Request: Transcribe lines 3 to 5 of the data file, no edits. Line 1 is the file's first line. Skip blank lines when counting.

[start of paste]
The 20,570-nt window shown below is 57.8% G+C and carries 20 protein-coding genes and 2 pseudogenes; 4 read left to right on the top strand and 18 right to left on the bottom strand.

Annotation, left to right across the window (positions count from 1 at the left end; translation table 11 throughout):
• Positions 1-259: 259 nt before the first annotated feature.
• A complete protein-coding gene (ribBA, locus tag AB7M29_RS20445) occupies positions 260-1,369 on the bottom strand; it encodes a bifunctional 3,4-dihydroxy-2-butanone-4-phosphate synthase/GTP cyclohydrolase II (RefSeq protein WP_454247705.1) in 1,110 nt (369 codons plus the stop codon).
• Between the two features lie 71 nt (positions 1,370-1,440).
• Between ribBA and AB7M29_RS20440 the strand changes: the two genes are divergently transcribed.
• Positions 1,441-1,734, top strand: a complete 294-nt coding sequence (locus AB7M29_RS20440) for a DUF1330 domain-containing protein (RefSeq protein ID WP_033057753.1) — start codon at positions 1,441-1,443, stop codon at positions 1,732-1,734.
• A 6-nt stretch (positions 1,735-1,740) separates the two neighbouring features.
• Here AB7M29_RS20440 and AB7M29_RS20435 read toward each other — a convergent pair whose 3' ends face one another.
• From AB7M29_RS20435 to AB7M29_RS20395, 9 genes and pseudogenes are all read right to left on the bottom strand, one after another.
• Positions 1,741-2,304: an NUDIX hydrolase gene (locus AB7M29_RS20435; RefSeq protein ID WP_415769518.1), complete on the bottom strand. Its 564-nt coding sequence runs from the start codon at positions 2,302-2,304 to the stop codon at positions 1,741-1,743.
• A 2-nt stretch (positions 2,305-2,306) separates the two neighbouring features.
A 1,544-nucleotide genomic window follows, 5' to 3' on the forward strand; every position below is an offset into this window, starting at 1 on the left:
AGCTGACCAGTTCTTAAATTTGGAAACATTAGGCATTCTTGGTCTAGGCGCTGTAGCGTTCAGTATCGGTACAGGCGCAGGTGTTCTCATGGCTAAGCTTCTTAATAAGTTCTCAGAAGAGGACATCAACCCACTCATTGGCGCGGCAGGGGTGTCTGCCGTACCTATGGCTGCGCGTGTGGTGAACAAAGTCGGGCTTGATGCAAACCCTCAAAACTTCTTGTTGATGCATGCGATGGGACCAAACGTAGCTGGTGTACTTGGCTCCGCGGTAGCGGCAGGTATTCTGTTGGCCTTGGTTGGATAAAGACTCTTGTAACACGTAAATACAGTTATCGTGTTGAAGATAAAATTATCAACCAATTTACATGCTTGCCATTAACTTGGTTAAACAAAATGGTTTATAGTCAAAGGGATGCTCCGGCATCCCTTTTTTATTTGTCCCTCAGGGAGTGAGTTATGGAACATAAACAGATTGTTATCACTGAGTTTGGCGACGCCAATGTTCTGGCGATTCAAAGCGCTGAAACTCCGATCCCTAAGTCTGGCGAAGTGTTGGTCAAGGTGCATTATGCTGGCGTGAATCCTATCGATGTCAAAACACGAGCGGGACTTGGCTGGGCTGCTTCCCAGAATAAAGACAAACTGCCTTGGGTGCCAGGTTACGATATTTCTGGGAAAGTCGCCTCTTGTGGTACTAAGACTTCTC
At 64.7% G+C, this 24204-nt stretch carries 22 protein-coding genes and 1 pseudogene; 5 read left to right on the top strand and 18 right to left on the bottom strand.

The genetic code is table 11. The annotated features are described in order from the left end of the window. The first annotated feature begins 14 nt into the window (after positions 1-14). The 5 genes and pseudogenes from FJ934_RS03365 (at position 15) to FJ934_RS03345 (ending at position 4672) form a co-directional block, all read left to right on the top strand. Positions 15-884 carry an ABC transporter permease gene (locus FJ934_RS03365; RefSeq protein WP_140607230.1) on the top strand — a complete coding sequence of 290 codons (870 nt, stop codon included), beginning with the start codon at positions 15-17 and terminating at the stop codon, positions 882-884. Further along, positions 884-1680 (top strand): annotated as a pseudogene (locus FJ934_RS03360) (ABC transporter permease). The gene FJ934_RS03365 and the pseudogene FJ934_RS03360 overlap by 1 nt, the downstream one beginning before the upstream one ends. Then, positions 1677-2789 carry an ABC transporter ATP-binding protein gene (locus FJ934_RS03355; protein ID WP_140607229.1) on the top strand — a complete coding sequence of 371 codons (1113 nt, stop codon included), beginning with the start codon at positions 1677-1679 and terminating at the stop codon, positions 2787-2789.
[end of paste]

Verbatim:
• Positions 1-259: 259 nt before the first annotated feature.
• A complete protein-coding gene (ribBA, locus tag AB7M29_RS20445) occupies positions 260-1,369 on the bottom strand; it encodes a bifunctional 3,4-dihydroxy-2-butanone-4-phosphate synthase/GTP cyclohydrolase II (RefSeq protein WP_454247705.1) in 1,110 nt (369 codons plus the stop codon).
• Between the two features lie 71 nt (positions 1,370-1,440).